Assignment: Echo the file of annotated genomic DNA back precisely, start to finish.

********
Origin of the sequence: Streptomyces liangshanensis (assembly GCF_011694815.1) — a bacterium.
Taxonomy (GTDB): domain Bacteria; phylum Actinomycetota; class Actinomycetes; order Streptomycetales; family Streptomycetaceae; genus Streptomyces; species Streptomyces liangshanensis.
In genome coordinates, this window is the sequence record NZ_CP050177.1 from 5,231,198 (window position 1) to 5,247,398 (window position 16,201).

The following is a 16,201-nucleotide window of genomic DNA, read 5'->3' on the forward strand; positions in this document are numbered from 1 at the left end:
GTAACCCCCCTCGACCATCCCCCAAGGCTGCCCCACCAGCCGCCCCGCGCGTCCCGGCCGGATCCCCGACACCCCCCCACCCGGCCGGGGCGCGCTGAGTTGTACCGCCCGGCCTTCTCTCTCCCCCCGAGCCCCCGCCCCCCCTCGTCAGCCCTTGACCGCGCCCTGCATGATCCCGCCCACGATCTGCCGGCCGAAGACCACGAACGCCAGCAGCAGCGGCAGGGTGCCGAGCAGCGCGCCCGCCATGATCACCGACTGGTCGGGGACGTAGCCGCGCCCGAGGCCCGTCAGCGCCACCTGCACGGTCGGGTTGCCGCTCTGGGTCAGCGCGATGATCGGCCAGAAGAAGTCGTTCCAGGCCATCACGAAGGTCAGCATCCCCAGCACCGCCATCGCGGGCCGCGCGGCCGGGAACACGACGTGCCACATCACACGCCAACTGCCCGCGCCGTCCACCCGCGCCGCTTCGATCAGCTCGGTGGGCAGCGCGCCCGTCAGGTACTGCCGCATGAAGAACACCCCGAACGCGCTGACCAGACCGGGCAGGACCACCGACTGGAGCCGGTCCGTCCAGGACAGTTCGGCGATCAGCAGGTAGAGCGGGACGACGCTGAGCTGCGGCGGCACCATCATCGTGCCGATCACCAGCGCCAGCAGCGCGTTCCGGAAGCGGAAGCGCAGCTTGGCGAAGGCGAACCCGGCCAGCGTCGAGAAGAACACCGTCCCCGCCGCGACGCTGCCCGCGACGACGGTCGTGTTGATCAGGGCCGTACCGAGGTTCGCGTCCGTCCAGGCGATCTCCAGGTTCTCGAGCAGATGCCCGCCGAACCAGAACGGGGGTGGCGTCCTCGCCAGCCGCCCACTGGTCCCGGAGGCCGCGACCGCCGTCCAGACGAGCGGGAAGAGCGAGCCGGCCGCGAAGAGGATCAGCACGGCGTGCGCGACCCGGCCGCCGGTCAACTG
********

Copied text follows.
Origin of the sequence: Streptomyces liangshanensis (assembly GCF_011694815.1) — a bacterium.
Taxonomy (GTDB): domain Bacteria; phylum Actinomycetota; class Actinomycetes; order Streptomycetales; family Streptomycetaceae; genus Streptomyces; species Streptomyces liangshanensis.
In genome coordinates, this window is the sequence record NZ_CP050177.1 from 5,231,198 (window position 1) to 5,247,398 (window position 16,201).

The following is a 16,201-nucleotide window of genomic DNA, read 5'->3' on the forward strand; positions in this document are numbered from 1 at the left end:
GTAACCCCCCTCGACCATCCCCCAAGGCTGCCCCACCAGCCGCCCCGCGCGTCCCGGCCGGATCCCCGACACCCCCCCACCCGGCCGGGGCGCGCTGAGTTGTACCGCCCGGCCTTCTCTCTCCCCCCGAGCCCCCGCCCCCCCTCGTCAGCCCTTGACCGCGCCCTGCATGATCCCGCCCACGATCTGCCGGCCGAAGACCACGAACGCCAGCAGCAGCGGCAGGGTGCCGAGCAGCGCGCCCGCCATGATCACCGACTGGTCGGGGACGTAGCCGCGCCCGAGGCCCGTCAGCGCCACCTGCACGGTCGGGTTGCCGCTCTGGGTCAGCGCGATGATCGGCCAGAAGAAGTCGTTCCAGGCCATCACGAAGGTCAGCATCCCCAGCACCGCCATCGCGGGCCGCGCGGCCGGGAACACGACGTGCCACATCACACGCCAACTGCCCGCGCCGTCCACCCGCGCCGCTTCGATCAGCTCGGTGGGCAGCGCGCCCGTCAGGTACTGCCGCATGAAGAACACCCCGAACGCGCTGACCAGACCGGGCAGGACCACCGACTGGAGCCGGTCCGTCCAGGACAGTTCGGCGATCAGCAGGTAGAGCGGGACGACGCTGAGCTGCGGCGGCACCATCATCGTGCCGATCACCAGCGCCAGCAGCGCGTTCCGGAAGCGGAAGCGCAGCTTGGCGAAGGCGAACCCGGCCAGCGTCGAGAAGAACACCGTCCCCGCCGCGACGCTGCCCGCGACGACGGTCGTGTTGATCAGGGCCGTACCGAGGTTCGCGTCCGTCCAGGCGATCTCCAGGTTCTCGAGCAGATGCCCGCCGAACCAGAACGGGGGTGGCGTCCTCGCCAGCCGCCCACTGGTCCCGGAGGCCGCGACCGCCGTCCAGACGAGCGGGAAGAGCGAGCCGGCCGCGAAGAGGATCAGCACGGCGTGCGCGACCCGGCCGCCGGTCAACTG